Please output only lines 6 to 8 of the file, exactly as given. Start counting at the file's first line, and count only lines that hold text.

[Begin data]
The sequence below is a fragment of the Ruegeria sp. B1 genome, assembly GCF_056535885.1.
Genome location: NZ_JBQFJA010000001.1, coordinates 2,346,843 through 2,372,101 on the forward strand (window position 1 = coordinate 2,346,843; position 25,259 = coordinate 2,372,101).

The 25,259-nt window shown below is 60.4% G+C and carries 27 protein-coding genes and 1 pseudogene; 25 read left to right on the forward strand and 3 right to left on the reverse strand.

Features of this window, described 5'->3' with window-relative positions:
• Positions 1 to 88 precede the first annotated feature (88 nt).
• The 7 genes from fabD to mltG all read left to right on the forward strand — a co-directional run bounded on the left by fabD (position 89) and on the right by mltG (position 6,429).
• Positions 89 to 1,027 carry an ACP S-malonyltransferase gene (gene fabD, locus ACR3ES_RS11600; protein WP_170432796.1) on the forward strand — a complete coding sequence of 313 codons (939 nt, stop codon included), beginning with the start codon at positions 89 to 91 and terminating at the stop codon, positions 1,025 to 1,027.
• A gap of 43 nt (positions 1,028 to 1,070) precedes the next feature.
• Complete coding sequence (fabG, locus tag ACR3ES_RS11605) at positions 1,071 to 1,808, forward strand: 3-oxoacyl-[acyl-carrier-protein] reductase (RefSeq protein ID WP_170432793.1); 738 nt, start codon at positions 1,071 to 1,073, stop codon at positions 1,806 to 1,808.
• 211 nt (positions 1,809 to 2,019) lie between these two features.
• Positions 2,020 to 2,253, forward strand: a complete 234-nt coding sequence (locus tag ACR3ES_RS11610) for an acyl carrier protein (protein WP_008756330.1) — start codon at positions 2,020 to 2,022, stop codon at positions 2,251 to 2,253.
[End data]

• The 7 genes from fabD to mltG all read left to right on the forward strand — a co-directional run bounded on the left by fabD (position 89) and on the right by mltG (position 6,429).
• Positions 89 to 1,027 carry an ACP S-malonyltransferase gene (gene fabD, locus ACR3ES_RS11600; protein WP_170432796.1) on the forward strand — a complete coding sequence of 313 codons (939 nt, stop codon included), beginning with the start codon at positions 89 to 91 and terminating at the stop codon, positions 1,025 to 1,027.
• A gap of 43 nt (positions 1,028 to 1,070) precedes the next feature.